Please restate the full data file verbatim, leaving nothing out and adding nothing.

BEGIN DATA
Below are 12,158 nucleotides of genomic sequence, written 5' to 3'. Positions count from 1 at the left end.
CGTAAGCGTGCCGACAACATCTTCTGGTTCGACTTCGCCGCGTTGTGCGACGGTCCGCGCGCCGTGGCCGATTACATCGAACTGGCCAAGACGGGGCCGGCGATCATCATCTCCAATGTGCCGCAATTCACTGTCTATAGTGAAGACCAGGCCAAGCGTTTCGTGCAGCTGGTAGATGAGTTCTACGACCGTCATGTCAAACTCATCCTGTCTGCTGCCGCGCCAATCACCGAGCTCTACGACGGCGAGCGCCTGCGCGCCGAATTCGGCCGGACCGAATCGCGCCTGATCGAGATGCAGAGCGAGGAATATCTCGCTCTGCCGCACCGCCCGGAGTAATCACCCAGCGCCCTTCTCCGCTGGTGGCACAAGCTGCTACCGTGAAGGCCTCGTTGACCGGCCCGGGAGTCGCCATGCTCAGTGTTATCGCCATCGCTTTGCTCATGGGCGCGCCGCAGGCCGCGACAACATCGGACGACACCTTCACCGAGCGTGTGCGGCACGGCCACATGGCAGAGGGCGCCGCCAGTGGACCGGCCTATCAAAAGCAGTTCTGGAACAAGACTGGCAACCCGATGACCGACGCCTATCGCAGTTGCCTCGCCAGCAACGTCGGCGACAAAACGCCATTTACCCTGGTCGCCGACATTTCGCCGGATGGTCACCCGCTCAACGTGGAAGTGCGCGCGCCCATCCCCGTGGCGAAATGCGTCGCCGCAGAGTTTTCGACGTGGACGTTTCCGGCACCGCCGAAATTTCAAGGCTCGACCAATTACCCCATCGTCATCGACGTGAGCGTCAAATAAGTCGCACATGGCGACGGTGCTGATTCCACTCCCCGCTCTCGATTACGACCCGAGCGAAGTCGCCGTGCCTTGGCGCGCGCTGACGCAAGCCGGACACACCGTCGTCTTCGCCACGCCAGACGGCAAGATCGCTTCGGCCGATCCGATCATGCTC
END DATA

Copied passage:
Below are 12,158 nucleotides of genomic sequence, written 5' to 3'. Positions count from 1 at the left end.
CGTAAGCGTGCCGACAACATCTTCTGGTTCGACTTCGCCGCGTTGTGCGACGGTCCGCGCGCCGTGGCCGATTACATCGAACTGGCCAAGACGGGGCCGGCGATCATCATCTCCAATGTGCCGCAATTCACTGTCTATAGTGAAGACCAGGCCAAGCGTTTCGTGCAGCTGGTAGATGAGTTCTACGACCGTCATGTCAAACTCATCCTGTCTGCTGCCGCGCCAATCACCGAGCTCTACGACGGCGAGCGCCTGCGCGCCGAATTCGGCCGGACCGAATCGCGCCTGATCGAGATGCAGAGCGAGGAATATCTCGCTCTGCCGCACCGCCCGGAGTAATCACCCAGCGCCCTTCTCCGCTGGTGGCACAAGCTGCTACCGTGAAGGCCTCGTTGACCGGCCCGGGAGTCGCCATGCTCAGTGTTATCGCCATCGCTTTGCTCATGGGCGCGCCGCAGGCCGCGACAACATCGGACGACACCTTCACCGAGCGTGTGCGGCACGGCCACATGGCAGAGGGCGCCGCCAGTGGACCGGCCTATCAAAAGCAGTTCTGGAACAAGACTGGCAACCCGATGACCGACGCCTATCGCAGTTGCCTCGCCAGCAACGTCGGCGACAAAACGCCATTTACCCTGGTCGCCGACATTTCGCCGGATGGTCACCCGCTCAACGTGGAAGTGCGCGCGCCCATCCCCGTGGCGAAATGCGTCGCCGCAGAGTTTTCGACGTGGACGTTTCCGGCACCGCCGAAATTTCAAGGCTCGACCAATTACCCCATCGTCATCGACGTGAGCGTCAAATAAGTCGCACATGGCGACGGTGCTGATTCCACTCCCCGCTCTCGATTACGACCCGAGCGAAGTCGCCGTGCCTTGGCGCGCGCTGACGCAAGCCGGACACACCGTCGTCTTCGCCACGCCAGACGGCAAGATCGCTTCGGCCGATCCGATCATGCTC